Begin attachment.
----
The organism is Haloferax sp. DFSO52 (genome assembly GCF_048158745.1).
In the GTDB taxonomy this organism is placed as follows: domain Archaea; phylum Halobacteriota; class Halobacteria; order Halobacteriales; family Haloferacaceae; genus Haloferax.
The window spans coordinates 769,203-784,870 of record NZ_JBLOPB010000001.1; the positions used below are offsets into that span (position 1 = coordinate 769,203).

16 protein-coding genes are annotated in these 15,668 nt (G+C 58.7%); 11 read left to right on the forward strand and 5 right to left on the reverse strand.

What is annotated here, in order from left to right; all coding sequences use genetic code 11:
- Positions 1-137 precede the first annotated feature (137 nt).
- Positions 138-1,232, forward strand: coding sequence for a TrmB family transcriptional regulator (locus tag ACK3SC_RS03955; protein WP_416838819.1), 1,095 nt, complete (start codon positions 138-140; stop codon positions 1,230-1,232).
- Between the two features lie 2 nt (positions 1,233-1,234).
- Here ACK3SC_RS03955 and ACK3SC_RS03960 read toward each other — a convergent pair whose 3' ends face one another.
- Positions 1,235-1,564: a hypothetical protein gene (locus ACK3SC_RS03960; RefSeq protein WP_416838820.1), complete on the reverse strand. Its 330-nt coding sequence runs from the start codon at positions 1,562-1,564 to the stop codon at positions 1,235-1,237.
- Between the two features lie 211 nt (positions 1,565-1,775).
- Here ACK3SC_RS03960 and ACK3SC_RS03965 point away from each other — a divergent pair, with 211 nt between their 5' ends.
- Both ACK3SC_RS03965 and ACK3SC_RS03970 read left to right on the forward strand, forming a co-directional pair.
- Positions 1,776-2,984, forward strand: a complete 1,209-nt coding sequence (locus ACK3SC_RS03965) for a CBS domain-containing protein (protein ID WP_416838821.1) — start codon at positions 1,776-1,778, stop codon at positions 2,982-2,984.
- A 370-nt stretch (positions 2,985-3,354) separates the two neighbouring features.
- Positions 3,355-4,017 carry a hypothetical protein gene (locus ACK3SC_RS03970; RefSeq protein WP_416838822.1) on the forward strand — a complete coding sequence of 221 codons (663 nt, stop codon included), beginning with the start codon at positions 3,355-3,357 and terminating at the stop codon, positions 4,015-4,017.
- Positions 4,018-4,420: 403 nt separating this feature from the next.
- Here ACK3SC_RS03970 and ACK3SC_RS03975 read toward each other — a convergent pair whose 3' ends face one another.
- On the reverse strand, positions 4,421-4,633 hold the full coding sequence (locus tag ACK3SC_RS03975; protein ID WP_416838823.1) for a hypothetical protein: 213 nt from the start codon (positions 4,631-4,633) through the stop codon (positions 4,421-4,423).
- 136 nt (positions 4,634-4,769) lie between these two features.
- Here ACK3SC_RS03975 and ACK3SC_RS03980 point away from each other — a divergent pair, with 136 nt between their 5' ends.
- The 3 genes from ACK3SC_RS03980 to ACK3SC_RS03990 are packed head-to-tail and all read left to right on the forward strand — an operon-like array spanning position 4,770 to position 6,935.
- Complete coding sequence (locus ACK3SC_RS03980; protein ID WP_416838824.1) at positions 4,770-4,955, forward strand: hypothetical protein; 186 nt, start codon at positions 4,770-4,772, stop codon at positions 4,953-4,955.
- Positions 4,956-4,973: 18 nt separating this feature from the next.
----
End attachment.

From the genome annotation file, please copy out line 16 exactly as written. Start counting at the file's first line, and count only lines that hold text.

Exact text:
- Positions 3,355-4,017 carry a hypothetical protein gene (locus ACK3SC_RS03970; RefSeq protein WP_416838822.1) on the forward strand — a complete coding sequence of 221 codons (663 nt, stop codon included), beginning with the start codon at positions 3,355-3,357 and terminating at the stop codon, positions 4,015-4,017.